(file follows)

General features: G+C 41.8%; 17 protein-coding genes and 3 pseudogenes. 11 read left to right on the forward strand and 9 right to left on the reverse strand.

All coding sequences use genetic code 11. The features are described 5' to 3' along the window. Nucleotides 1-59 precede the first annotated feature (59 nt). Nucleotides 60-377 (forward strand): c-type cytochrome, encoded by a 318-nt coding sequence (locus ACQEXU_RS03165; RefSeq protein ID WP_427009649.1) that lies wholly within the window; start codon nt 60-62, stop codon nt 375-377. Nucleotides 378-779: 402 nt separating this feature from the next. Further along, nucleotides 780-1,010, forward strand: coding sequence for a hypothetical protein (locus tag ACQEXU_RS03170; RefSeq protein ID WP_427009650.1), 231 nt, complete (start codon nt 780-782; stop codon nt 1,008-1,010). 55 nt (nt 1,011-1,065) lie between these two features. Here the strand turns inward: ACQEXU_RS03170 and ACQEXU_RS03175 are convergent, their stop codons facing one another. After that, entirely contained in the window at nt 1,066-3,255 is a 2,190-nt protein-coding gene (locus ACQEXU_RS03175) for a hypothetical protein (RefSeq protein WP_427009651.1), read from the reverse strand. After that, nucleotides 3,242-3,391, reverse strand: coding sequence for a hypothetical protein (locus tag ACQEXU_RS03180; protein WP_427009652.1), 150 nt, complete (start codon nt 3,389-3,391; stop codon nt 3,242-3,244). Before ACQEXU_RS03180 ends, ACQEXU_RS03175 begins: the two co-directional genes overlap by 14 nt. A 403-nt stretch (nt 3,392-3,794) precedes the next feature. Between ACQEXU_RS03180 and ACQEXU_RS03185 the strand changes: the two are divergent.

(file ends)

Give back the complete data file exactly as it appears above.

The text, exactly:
General features: G+C 41.8%; 17 protein-coding genes and 3 pseudogenes. 11 read left to right on the forward strand and 9 right to left on the reverse strand.

All coding sequences use genetic code 11. The features are described 5' to 3' along the window. Nucleotides 1-59 precede the first annotated feature (59 nt). Nucleotides 60-377 (forward strand): c-type cytochrome, encoded by a 318-nt coding sequence (locus ACQEXU_RS03165; RefSeq protein ID WP_427009649.1) that lies wholly within the window; start codon nt 60-62, stop codon nt 375-377. Nucleotides 378-779: 402 nt separating this feature from the next. Further along, nucleotides 780-1,010, forward strand: coding sequence for a hypothetical protein (locus tag ACQEXU_RS03170; RefSeq protein ID WP_427009650.1), 231 nt, complete (start codon nt 780-782; stop codon nt 1,008-1,010). 55 nt (nt 1,011-1,065) lie between these two features. Here the strand turns inward: ACQEXU_RS03170 and ACQEXU_RS03175 are convergent, their stop codons facing one another. After that, entirely contained in the window at nt 1,066-3,255 is a 2,190-nt protein-coding gene (locus ACQEXU_RS03175) for a hypothetical protein (RefSeq protein WP_427009651.1), read from the reverse strand. After that, nucleotides 3,242-3,391, reverse strand: coding sequence for a hypothetical protein (locus tag ACQEXU_RS03180; protein WP_427009652.1), 150 nt, complete (start codon nt 3,389-3,391; stop codon nt 3,242-3,244). Before ACQEXU_RS03180 ends, ACQEXU_RS03175 begins: the two co-directional genes overlap by 14 nt. A 403-nt stretch (nt 3,392-3,794) precedes the next feature. Between ACQEXU_RS03180 and ACQEXU_RS03185 the strand changes: the two are divergent.